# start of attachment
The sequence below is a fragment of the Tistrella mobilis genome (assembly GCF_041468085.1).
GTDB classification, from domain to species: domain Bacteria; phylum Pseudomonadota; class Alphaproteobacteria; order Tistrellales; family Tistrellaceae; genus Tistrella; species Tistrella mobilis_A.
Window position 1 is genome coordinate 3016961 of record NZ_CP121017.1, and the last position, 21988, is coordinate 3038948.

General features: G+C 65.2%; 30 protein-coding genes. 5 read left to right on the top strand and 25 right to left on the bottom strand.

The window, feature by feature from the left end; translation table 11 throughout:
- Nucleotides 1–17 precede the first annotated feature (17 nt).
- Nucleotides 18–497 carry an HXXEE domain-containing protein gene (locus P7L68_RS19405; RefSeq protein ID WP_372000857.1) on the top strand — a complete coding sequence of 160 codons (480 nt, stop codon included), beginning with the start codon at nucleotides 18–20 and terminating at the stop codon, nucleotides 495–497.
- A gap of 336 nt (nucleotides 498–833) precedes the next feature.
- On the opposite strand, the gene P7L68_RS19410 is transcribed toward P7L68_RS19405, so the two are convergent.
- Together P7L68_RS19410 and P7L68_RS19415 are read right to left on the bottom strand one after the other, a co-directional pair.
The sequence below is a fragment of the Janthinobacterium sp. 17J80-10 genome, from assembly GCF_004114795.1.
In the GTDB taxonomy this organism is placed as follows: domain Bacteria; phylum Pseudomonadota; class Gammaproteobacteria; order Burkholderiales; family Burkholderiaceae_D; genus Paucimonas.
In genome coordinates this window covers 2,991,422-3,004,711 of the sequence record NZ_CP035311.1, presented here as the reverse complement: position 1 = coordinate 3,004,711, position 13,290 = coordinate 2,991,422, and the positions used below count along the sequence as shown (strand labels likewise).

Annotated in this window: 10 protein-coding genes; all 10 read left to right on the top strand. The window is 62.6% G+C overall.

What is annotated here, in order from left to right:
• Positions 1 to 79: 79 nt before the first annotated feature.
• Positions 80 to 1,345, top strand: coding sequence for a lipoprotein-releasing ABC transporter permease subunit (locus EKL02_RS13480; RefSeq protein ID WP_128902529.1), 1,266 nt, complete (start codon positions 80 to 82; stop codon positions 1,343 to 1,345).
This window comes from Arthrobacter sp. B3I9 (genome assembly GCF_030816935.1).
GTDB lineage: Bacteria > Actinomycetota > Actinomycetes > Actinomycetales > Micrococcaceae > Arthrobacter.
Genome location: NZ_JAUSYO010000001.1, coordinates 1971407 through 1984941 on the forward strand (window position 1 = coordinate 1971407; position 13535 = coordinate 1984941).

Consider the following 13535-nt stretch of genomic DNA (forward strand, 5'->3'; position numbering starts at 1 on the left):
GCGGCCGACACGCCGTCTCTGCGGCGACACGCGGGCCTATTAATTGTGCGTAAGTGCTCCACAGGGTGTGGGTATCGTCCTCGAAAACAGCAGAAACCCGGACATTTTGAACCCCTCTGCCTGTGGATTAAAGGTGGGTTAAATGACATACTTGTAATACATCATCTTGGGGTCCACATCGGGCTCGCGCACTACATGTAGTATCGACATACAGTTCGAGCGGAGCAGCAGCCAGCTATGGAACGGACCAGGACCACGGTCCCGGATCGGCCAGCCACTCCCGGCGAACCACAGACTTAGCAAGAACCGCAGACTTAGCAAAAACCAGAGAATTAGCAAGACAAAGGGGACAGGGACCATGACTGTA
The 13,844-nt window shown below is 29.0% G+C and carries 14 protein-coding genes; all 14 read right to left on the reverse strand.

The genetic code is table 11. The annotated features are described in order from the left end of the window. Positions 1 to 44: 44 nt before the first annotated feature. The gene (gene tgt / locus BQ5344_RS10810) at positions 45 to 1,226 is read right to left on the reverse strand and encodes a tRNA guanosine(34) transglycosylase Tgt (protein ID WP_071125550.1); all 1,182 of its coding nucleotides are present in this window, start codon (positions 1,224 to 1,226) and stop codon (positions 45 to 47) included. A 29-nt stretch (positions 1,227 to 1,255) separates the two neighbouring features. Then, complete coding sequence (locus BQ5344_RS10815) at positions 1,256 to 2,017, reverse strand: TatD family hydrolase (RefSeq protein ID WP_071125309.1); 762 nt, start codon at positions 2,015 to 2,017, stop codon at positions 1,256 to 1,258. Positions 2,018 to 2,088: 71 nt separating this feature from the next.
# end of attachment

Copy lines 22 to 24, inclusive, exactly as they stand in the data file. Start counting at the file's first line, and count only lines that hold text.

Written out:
GCGGCCGACACGCCGTCTCTGCGGCGACACGCGGGCCTATTAATTGTGCGTAAGTGCTCCACAGGGTGTGGGTATCGTCCTCGAAAACAGCAGAAACCCGGACATTTTGAACCCCTCTGCCTGTGGATTAAAGGTGGGTTAAATGACATACTTGTAATACATCATCTTGGGGTCCACATCGGGCTCGCGCACTACATGTAGTATCGACATACAGTTCGAGCGGAGCAGCAGCCAGCTATGGAACGGACCAGGACCACGGTCCCGGATCGGCCAGCCACTCCCGGCGAACCACAGACTTAGCAAGAACCGCAGACTTAGCAAAAACCAGAGAATTAGCAAGACAAAGGGGACAGGGACCATGACTGTA
The 13,844-nt window shown below is 29.0% G+C and carries 14 protein-coding genes; all 14 read right to left on the reverse strand.

The genetic code is table 11. The annotated features are described in order from the left end of the window. Positions 1 to 44: 44 nt before the first annotated feature. The gene (gene tgt / locus BQ5344_RS10810) at positions 45 to 1,226 is read right to left on the reverse strand and encodes a tRNA guanosine(34) transglycosylase Tgt (protein ID WP_071125550.1); all 1,182 of its coding nucleotides are present in this window, start codon (positions 1,224 to 1,226) and stop codon (positions 45 to 47) included. A 29-nt stretch (positions 1,227 to 1,255) separates the two neighbouring features. Then, complete coding sequence (locus BQ5344_RS10815) at positions 1,256 to 2,017, reverse strand: TatD family hydrolase (RefSeq protein ID WP_071125309.1); 762 nt, start codon at positions 2,015 to 2,017, stop codon at positions 1,256 to 1,258. Positions 2,018 to 2,088: 71 nt separating this feature from the next.